Dystopia Chapter 25

From the Story Arc: Dystopia

Previous Story in the Arc: Dystopia Chapter 28 by Krasnaya Zarya (Monday, August 21, 2006)

Next Story in the Arc: Dystopia Chapter 22 by Krasniy Zakat (Friday, August 25, 2006)

(posted Wednesday, August 23, 2006)

The air outside ‘her’ window was growing hotter and humider by the minute. Soon, a haze hung about the street under the window, and heat began drying out puddles. Yesterday, apparently, had been rainy; today there was no indication of moisture or clouds. The sky shone brilliantly while seeming, at the same time, somehow oppressive, its colour almost white.

Mopping her forehead over yet another book, Sofia wondered what her American friends – the dead ones and the live ones – would have said, seeing the local climate. Everyone down there had possessed the naïve illusion that in Siberia, snows do not melt, and white bears routinely poke their noses into houses. This was not at all the case. Accurately enough expressed in the apt joke that ‘in Omsk, we’ve got only twelve months of winter, the rest is summer!’, it was not the capital of warmth, but in summer Siberia could be quite choking.

She hated the heat, and the humidity, and the breathless days dragging on forever, sunset only occurring almost at midnight. She would much have preferred it to be winter – or, survival taken in mind, at least autumn – when the air was crisp and fresh, and the air pollution beaten down by the heavy snowfall. She loved the winters, missed them with no less ardour every year. Loved the deep snow covering every nook and cranny that was not regularly trodden upon, or cleaned. Loved the balcony-turned-freezer with sacks of food stacked upon it for the duration. Winter, while not precisely the all-white, all-pure dream people who did not live here thought it was, gave a stately grace to a city that hibernated in suffocating coma in the midst of summer.

She felt suddenly tired, hot and cold at the same time. She hoped it wasn’t menopause yet – hot and cold flashes were a symptom, after all – but she was in fact too young for something, little consolation as that may be. It was simply exhaustion, nerves and high blood pressure. What she needed, she thought with consternation, was a place of safety, a notion that had not been disproved. What she needed was an ally.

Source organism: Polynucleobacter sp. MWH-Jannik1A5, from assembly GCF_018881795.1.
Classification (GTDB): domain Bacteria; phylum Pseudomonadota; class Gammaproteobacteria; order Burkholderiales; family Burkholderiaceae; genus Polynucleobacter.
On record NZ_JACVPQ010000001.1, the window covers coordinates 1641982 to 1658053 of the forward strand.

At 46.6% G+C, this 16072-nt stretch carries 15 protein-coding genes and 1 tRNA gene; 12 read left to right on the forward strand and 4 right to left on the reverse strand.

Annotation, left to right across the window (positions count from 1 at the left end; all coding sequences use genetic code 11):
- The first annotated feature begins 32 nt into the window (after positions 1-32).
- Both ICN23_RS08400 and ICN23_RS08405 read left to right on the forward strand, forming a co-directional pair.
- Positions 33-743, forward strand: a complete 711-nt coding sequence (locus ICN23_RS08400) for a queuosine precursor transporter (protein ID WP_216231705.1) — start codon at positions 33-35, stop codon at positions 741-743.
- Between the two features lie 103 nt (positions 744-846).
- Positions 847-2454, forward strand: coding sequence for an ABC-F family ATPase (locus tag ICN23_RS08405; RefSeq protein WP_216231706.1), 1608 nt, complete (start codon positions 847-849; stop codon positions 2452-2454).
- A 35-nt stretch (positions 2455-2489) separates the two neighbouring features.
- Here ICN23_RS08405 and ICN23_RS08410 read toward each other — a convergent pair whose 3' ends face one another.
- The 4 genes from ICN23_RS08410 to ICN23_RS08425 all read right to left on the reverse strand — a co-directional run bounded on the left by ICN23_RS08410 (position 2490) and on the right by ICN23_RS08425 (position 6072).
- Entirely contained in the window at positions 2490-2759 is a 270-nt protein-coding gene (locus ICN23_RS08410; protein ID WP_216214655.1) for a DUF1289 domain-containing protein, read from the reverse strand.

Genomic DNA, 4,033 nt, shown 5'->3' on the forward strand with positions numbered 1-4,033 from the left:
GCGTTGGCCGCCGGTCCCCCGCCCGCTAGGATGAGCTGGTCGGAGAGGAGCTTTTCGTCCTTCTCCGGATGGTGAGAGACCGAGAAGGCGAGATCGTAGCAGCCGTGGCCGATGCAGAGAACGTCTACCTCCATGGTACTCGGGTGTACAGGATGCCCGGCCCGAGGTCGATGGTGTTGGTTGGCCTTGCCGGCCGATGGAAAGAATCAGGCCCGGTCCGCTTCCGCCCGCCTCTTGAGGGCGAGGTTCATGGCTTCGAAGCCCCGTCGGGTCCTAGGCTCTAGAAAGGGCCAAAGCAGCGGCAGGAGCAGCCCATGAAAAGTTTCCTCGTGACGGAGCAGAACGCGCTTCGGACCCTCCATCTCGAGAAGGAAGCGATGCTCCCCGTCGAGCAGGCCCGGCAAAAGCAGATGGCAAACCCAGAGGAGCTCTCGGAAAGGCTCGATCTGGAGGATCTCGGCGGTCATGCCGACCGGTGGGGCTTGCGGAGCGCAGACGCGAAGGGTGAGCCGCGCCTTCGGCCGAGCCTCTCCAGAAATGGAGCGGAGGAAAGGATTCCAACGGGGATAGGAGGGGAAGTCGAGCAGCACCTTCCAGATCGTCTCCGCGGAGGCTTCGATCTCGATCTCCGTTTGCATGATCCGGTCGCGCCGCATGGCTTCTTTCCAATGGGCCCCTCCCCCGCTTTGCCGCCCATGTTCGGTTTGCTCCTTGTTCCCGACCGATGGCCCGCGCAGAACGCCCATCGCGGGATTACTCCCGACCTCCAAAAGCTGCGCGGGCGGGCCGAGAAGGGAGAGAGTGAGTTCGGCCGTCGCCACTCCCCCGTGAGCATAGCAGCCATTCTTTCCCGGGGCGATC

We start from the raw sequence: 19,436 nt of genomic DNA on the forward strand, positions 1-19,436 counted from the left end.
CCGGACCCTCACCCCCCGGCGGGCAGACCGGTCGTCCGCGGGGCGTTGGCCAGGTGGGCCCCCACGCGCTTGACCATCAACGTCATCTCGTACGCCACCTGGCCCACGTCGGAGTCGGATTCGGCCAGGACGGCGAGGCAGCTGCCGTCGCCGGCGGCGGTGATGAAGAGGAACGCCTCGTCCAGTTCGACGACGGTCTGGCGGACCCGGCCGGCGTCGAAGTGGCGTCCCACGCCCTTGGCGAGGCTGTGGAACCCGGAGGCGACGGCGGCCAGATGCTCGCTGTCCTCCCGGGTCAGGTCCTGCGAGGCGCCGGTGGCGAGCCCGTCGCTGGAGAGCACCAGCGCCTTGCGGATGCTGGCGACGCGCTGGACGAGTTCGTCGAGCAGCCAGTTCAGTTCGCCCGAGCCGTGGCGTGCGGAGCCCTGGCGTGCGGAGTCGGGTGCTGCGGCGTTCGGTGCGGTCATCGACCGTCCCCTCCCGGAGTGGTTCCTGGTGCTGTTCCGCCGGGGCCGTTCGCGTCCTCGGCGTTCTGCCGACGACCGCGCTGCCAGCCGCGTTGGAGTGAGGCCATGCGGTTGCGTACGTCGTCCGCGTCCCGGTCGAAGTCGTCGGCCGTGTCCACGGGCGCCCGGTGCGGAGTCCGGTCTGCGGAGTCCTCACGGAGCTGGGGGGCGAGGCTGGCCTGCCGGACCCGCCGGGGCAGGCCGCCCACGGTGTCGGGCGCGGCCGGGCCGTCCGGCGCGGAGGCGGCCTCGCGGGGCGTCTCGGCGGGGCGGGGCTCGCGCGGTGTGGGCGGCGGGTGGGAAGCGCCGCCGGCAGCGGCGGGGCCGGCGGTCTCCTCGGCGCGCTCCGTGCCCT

Was that a good idea, what with everything? When she had just come through, finding the local versions of herself and Alex seemed like a primary objective, now… she was no longer quite so certain. Without factoring in even the fact that the Rabinoviches of here might not be happy to see a duplicate appearing at their door – not having lived with the notion long enough to be in any way accustomed to it – with the regime as it was, would she perhaps be putting them in danger? Creating a lever for the government to use? Or for whomever has Alex… she added mentally. The government was not a certain bet, after all. Terrorist organizations prevailed in her home dimension; renegade criminal gangs were abundant, too. This one she was not sure about, but from what little she had seen of the crime level – she cringed at the memory of a shining, deadly needle – mafias were highly possible, even probable.

So, who had Alex? How does she find out? No… she had no choice, it was either find a native guide, or be lost in the tangle. She would rather do everything in a simpler manner and her idea of ‘simple’ did not involve bursting into the nearest government building and taking everyone in it hostage. Not – she thought ruefully – that they would know.

The tendency prevailed in Paragon to offer solution by blasting the living hell out of anything that moved in a radius of a kilometer from the focus of the problem. At least. She had friends living in the Rogue Isles – normal people who kept shops, dental clinics and taught in schools – and their reaction to the word ‘Paragon’ was downright frightening. Sofia hoped that she had not caught the ‘shoot first, reach objectives later’ disease. Great idea; let’s just hurl fireballs around, shall we? That will achieve so much, including the eternal gratitude of the civilians whose houses you happened to raze in the process. She shuddered; no, definitely not. Subtlety was good, and for subtlety she needed Sofia and Sasha of this universe. She’d have to make up for it somehow; if there was one thing the Rabinoviches clung to in their dubious morality was that debts had to be paid.

So, how does one go about finding themselves in what was, essentially, an undiscovered country?

Well, not quite undiscovered country… She didn’t have a language problem, for one; she had several assumptions that would probably work, for another. And she had a notion of what not to do. She couldn’t very well ask, well, Naumov, for example ‘Oh, excuse me, Boris, but I suddenly went amnesiac and I can remember neither my phone number, nor my address. Help?’

She could, theoretically, ask him to give her a ride home…

Sofia Rabinovich, who didn’t look at other men for the last twenty years, even when her own was practically in a coma, or even clinically dead, who spent years dodging an unwelcome suitor in the person of Boris Naumov, PhD, sick with worry for her absent husband, shuddered with revulsion. No, thank you.